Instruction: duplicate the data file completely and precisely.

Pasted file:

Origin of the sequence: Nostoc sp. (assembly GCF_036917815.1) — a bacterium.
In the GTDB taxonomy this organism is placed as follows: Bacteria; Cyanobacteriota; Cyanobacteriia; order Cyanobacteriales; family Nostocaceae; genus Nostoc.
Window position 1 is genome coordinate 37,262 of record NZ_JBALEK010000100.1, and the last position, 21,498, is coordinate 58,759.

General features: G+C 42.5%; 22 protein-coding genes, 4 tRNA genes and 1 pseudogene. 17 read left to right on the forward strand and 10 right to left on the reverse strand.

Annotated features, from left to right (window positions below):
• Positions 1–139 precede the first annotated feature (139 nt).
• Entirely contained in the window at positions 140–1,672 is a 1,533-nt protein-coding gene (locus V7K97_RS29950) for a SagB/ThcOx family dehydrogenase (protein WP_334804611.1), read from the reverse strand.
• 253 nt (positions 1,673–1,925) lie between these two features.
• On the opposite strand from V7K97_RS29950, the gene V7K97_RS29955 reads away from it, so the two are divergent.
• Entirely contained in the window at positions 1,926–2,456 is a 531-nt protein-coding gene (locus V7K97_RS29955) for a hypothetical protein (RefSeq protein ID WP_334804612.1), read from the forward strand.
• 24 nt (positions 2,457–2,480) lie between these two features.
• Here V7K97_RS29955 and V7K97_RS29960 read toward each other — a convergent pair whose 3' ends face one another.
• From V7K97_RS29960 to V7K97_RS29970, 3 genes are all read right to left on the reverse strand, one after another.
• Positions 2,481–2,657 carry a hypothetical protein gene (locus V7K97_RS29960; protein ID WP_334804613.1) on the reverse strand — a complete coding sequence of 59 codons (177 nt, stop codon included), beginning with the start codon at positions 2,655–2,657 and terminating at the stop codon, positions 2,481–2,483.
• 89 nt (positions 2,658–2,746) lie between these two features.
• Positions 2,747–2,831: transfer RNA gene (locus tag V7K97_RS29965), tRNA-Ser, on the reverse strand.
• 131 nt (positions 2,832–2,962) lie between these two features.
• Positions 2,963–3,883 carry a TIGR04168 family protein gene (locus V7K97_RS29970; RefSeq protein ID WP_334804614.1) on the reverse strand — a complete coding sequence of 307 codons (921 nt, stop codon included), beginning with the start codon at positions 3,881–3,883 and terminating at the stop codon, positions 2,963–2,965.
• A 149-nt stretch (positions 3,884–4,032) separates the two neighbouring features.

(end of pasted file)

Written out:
Origin of the sequence: Nostoc sp. (assembly GCF_036917815.1) — a bacterium.
In the GTDB taxonomy this organism is placed as follows: Bacteria; Cyanobacteriota; Cyanobacteriia; order Cyanobacteriales; family Nostocaceae; genus Nostoc.
Window position 1 is genome coordinate 37,262 of record NZ_JBALEK010000100.1, and the last position, 21,498, is coordinate 58,759.

General features: G+C 42.5%; 22 protein-coding genes, 4 tRNA genes and 1 pseudogene. 17 read left to right on the forward strand and 10 right to left on the reverse strand.

Annotated features, from left to right (window positions below):
• Positions 1–139 precede the first annotated feature (139 nt).
• Entirely contained in the window at positions 140–1,672 is a 1,533-nt protein-coding gene (locus V7K97_RS29950) for a SagB/ThcOx family dehydrogenase (protein WP_334804611.1), read from the reverse strand.
• 253 nt (positions 1,673–1,925) lie between these two features.
• On the opposite strand from V7K97_RS29950, the gene V7K97_RS29955 reads away from it, so the two are divergent.
• Entirely contained in the window at positions 1,926–2,456 is a 531-nt protein-coding gene (locus V7K97_RS29955) for a hypothetical protein (RefSeq protein ID WP_334804612.1), read from the forward strand.
• 24 nt (positions 2,457–2,480) lie between these two features.
• Here V7K97_RS29955 and V7K97_RS29960 read toward each other — a convergent pair whose 3' ends face one another.
• From V7K97_RS29960 to V7K97_RS29970, 3 genes are all read right to left on the reverse strand, one after another.
• Positions 2,481–2,657 carry a hypothetical protein gene (locus V7K97_RS29960; protein ID WP_334804613.1) on the reverse strand — a complete coding sequence of 59 codons (177 nt, stop codon included), beginning with the start codon at positions 2,655–2,657 and terminating at the stop codon, positions 2,481–2,483.
• 89 nt (positions 2,658–2,746) lie between these two features.
• Positions 2,747–2,831: transfer RNA gene (locus tag V7K97_RS29965), tRNA-Ser, on the reverse strand.
• 131 nt (positions 2,832–2,962) lie between these two features.
• Positions 2,963–3,883 carry a TIGR04168 family protein gene (locus V7K97_RS29970; RefSeq protein ID WP_334804614.1) on the reverse strand — a complete coding sequence of 307 codons (921 nt, stop codon included), beginning with the start codon at positions 3,881–3,883 and terminating at the stop codon, positions 2,963–2,965.
• A 149-nt stretch (positions 3,884–4,032) separates the two neighbouring features.